Sugar intake not sweet for health
SUGAR has enjoyed a long association with celebration – cakes, desserts, soft drinks and other treats contain high quantities of this sweet substance.
Who could forget Julie Andrews singing, “A spoonful of sugar makes the medicine go down in a most delightful way”?
But increasingly nutritionists and other health profes- sionals are linking sugar to obesity, type 2 diabetes and cancer, and stress that replacing it with artificial sweeteners is not the answer.
On average it is estimated that every Australian consumes 45kg of sugar every year.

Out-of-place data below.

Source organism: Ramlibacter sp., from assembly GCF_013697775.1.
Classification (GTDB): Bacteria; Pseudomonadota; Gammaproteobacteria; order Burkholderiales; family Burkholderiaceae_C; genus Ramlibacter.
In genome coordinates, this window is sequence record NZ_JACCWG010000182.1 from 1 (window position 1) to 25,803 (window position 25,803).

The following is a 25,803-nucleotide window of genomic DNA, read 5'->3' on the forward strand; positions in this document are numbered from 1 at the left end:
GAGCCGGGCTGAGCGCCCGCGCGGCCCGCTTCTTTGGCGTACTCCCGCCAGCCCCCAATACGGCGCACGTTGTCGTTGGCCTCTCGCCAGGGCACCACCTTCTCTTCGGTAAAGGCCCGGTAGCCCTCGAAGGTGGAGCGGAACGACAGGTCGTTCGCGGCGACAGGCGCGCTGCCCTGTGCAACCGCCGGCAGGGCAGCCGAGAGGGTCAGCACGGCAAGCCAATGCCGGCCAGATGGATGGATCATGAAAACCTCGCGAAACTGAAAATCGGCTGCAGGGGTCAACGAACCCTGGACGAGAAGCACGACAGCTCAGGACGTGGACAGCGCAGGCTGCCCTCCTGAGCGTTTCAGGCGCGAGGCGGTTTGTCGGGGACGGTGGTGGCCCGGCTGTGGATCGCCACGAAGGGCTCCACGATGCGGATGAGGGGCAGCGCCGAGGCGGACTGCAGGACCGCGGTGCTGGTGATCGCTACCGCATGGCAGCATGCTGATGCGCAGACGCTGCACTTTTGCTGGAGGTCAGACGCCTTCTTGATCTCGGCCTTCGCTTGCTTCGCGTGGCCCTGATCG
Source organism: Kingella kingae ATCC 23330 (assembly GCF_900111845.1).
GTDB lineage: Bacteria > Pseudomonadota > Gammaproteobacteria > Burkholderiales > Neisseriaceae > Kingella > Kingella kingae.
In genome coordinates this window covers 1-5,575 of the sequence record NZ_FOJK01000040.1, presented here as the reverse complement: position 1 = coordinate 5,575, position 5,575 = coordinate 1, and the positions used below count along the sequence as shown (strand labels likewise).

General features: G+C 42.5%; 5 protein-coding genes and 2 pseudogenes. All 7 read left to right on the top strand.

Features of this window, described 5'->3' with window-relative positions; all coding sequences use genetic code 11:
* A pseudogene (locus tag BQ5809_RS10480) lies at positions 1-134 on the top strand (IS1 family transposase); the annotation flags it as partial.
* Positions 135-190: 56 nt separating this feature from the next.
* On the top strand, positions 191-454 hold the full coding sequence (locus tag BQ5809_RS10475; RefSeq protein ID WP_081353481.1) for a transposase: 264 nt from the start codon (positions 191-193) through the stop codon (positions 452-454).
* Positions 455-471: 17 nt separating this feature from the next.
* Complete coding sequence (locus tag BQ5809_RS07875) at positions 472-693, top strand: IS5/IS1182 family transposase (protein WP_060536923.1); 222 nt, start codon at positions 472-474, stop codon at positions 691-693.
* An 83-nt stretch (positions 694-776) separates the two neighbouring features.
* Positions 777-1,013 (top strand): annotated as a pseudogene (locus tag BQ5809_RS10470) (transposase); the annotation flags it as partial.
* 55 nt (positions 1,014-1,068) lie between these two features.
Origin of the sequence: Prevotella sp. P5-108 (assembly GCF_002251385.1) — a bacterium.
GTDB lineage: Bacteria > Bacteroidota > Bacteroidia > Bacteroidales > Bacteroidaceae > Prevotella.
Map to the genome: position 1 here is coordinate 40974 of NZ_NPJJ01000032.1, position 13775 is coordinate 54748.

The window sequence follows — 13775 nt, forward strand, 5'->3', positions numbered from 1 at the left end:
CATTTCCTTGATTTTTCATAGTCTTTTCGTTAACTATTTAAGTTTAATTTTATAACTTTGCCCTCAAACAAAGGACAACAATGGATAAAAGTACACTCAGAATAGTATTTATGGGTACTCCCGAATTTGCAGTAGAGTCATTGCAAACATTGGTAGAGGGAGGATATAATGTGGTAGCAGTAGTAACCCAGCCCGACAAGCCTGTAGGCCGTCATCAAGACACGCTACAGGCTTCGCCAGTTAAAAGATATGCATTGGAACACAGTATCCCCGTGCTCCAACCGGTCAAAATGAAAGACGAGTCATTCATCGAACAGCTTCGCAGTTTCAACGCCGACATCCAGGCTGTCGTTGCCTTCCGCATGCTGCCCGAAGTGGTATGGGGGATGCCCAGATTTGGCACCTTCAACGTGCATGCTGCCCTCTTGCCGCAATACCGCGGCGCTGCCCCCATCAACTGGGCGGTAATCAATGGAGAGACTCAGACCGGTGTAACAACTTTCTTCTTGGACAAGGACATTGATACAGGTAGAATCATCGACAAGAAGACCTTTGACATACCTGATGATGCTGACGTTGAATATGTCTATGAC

American endocrinologist Dr Robert Lustig has declared sugar has replaced fat as the new dietary evil.
“It is chronically poisonous, and we are overdosed,” Dr Lustig said.
“It’s killing us. Sugar is not good for us in anyway, shape or form.
“We need fats for brain growth. Fats are essential and we have essential fatty acids that we must take in, but sugar is a way bigger problem than fat ever was.”
Other health professionals believe Dr Lustig’s focus on sugars, and sugars alone, is ineffective.
Professor Jennie Brand Miller from Sydney University said we should cut down on all bad foods. When celebrating Christmas this year, consider how much sugar is contained in the food and drinks you’re consuming.